ECHR judgment of 18 June 2019 in the case of Haddad v. Spain (application N 16572/17).
In 2016, the applicant was assisted in preparing the application. Subsequently, the application was communicated by Spain.
The case has successfully examined the application about the transfer of the girl to the family, which was to be adopted, despite her father's acquittal for domestic violence and the return of her two older brothers under his guardianship. The case has violated the requirements of Article 8 of the Convention for the Protection of Human Rights and Fundamental Freedoms.
Circumstances of the case
In 2012, as part of a domestic violence case initiated by the applicant’s spouse, the court issued an injunction against him, according to which he was forbidden to approach his children.
In June 2012, at the request of her mother, who claimed that she could no longer take care of children, three children of the couple (two older boys aged nine and six years and a girl and a half years old) were recognized as left without parental care, and they were transferred under custody, and then placed in the appropriate institution. The applicant was not notified of this.
In June 2013, the orientational report noted that the applicant’s wife was a mentally unstable person and stated that the father had mistreated the children. On 24 September 2013 the applicant's daughter was transferred to the family, which was to adopt her.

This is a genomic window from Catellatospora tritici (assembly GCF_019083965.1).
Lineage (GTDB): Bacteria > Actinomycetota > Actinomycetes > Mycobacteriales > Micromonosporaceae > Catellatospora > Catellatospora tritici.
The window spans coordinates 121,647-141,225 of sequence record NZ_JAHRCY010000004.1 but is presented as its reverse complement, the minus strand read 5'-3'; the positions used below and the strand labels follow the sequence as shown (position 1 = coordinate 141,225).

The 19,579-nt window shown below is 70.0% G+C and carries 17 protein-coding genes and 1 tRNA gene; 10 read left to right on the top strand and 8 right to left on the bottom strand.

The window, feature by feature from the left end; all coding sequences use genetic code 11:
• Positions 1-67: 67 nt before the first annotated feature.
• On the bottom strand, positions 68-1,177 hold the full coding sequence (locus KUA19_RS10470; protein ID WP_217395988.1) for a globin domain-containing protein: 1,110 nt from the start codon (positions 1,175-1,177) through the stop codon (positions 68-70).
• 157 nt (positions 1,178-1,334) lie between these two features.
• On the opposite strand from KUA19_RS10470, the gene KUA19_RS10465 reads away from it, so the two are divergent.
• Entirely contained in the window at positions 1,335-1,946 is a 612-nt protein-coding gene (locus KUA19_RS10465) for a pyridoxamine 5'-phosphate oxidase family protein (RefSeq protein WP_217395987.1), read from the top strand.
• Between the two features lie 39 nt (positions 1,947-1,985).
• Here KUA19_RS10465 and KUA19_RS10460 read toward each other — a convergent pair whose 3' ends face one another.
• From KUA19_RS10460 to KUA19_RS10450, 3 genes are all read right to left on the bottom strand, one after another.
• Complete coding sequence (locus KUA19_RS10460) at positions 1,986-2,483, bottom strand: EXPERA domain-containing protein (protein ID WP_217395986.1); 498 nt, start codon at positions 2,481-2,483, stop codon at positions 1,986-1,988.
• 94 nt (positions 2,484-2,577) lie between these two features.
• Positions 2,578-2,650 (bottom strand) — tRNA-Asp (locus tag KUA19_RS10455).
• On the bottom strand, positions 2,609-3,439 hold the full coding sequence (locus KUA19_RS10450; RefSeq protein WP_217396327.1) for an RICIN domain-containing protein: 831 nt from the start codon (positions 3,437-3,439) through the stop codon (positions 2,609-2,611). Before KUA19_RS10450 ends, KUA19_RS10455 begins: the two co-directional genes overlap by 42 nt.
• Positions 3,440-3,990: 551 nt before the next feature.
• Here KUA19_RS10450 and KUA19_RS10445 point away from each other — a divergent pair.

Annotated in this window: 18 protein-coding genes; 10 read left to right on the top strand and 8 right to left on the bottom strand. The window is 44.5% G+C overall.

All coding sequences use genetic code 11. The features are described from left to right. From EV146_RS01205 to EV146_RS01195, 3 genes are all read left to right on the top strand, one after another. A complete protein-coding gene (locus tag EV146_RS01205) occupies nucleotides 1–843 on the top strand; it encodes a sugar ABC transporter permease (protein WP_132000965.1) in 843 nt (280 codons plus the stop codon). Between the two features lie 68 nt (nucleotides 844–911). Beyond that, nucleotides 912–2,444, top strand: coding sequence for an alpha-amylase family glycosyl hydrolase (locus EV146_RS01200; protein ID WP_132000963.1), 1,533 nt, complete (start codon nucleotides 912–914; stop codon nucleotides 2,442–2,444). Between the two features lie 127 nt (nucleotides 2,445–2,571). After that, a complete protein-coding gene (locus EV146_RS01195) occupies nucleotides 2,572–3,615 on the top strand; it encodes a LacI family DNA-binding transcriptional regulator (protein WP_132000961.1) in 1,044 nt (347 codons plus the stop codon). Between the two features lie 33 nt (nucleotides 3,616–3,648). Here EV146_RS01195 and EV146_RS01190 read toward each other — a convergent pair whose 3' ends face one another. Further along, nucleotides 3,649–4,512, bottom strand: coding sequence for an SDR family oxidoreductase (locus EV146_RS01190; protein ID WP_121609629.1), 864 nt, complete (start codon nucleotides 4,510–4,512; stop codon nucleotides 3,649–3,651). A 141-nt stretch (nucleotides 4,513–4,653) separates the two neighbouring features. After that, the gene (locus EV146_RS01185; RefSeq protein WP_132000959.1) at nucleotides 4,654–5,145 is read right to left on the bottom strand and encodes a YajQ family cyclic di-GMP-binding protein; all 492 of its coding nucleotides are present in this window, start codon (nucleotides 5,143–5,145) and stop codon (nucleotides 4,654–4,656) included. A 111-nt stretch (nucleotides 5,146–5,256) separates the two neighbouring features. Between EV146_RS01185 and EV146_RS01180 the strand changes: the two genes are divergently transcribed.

On 27 September 2013 the applicant was acquitted in the above case. In this regard, the ban on his contacts with children was lifted, and he quickly returned the two boys to his care.
In November 2013, representatives of the juvenile protection service met for the first time with the applicant, but he was denied the possibility of renewing contacts with his daughter. The administrative authorities continued to lean in favor of the need for the girl to be in a foster family, referring to the applicant’s serious physical and psychologically ill-treatment of the children, the emotional instability and limited mental abilities of the mother, and the fact that the applicant had no contact with the children since June 2012, as well as the lack of affection between the applicant and his daughter.
In February and December 2014, the conclusions noted a good integration of the applicant's daughter into the foster family. In a decision of 2015 and a ruling of the second instance court of 2016, the courts approved the transfer of the girl to a foster family.
QUESTIONS OF LAW
Concerning the application of Article 8 of the Convention. The European Court is not convinced of the reasons that the administrative authorities and courts of Spain recognized as sufficient to justify the transfer of a minor girl to a foster family, namely that: